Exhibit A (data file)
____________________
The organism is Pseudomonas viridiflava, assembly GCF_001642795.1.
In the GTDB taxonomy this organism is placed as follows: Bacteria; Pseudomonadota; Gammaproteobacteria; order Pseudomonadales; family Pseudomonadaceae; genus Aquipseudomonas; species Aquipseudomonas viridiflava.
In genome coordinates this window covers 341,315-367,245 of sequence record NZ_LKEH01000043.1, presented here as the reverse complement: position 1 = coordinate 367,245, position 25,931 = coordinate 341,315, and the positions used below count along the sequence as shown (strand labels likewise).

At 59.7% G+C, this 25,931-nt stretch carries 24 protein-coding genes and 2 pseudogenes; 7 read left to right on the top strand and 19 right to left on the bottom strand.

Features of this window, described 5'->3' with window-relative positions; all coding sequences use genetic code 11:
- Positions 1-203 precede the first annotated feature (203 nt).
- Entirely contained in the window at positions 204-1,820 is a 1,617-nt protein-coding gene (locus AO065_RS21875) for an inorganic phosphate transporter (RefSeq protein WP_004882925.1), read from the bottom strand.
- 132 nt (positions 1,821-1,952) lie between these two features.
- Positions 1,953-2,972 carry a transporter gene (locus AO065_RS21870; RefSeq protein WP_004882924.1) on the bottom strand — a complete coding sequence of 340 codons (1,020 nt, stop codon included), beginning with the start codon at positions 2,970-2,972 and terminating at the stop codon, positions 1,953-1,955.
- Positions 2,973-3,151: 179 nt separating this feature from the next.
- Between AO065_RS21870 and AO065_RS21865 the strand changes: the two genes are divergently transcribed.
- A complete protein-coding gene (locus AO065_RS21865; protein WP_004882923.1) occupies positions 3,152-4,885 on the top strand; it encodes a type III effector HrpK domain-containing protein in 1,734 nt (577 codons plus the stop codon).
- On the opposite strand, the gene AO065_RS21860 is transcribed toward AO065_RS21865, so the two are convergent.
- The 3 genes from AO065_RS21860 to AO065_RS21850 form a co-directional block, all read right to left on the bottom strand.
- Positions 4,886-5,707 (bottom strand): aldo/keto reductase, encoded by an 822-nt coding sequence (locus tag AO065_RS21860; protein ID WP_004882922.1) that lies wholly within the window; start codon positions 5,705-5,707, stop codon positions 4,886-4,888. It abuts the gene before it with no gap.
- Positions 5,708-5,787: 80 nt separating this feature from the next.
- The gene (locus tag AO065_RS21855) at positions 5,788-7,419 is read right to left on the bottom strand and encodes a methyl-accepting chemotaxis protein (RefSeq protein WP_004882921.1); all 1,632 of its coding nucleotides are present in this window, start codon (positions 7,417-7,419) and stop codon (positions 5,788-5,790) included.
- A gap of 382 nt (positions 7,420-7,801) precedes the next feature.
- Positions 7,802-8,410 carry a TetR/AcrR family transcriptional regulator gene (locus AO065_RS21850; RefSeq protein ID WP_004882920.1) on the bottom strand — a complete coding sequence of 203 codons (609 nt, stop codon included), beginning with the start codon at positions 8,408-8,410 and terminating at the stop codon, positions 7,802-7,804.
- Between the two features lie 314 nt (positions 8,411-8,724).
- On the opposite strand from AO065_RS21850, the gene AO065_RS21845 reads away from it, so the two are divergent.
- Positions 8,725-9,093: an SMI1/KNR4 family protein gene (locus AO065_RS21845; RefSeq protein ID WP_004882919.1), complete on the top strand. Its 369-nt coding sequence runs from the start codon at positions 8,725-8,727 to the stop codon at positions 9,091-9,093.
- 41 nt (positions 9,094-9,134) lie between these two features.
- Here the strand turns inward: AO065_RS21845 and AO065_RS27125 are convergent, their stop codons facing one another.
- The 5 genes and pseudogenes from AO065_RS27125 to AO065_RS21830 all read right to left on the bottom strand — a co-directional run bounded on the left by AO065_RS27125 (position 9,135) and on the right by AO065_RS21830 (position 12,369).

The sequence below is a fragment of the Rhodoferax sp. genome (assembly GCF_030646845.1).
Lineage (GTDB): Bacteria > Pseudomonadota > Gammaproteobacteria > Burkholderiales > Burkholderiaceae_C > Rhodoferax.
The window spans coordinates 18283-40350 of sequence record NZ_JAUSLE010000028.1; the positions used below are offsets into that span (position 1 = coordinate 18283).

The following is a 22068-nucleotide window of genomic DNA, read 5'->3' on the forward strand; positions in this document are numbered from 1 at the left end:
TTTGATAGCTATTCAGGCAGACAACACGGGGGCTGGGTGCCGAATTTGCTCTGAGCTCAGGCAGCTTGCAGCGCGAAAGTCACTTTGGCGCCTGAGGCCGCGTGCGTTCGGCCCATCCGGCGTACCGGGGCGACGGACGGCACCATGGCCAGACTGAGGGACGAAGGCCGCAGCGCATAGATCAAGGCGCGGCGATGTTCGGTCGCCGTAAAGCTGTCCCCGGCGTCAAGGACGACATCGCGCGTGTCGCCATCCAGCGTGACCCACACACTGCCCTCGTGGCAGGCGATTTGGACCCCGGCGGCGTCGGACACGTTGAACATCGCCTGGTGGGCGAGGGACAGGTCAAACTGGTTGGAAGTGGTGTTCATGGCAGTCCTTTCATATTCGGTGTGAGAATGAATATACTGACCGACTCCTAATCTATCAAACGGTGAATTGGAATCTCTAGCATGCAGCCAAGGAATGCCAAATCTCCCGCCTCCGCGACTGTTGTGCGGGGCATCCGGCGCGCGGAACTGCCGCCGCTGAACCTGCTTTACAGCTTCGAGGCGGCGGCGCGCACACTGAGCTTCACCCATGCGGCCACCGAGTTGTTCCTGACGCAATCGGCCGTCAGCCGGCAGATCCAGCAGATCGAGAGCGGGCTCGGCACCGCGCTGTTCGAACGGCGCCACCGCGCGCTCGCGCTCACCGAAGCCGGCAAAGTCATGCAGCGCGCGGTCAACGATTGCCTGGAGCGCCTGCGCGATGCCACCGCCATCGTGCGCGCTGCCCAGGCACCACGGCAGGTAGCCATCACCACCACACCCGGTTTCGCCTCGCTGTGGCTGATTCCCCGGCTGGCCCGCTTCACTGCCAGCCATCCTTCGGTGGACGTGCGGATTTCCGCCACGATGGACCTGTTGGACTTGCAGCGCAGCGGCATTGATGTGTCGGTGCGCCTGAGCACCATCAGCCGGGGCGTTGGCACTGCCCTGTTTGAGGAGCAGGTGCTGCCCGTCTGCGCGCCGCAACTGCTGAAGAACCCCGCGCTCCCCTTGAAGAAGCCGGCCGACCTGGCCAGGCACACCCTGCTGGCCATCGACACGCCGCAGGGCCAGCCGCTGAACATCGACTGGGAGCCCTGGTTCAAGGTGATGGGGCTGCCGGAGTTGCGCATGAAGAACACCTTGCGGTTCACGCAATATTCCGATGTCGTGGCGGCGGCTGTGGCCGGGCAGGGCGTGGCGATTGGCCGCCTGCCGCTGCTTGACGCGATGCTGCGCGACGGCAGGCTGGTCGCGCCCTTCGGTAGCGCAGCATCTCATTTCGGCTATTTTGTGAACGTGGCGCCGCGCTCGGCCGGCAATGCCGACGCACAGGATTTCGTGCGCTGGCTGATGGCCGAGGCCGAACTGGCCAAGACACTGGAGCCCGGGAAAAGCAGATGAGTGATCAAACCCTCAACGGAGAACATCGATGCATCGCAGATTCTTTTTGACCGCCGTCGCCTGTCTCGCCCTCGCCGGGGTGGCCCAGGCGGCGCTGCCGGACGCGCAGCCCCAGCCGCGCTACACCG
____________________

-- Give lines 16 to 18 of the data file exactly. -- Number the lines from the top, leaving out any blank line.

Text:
- Positions 5,708-5,787: 80 nt separating this feature from the next.
- The gene (locus tag AO065_RS21855) at positions 5,788-7,419 is read right to left on the bottom strand and encodes a methyl-accepting chemotaxis protein (RefSeq protein WP_004882921.1); all 1,632 of its coding nucleotides are present in this window, start codon (positions 7,417-7,419) and stop codon (positions 5,788-5,790) included.
- A gap of 382 nt (positions 7,420-7,801) precedes the next feature.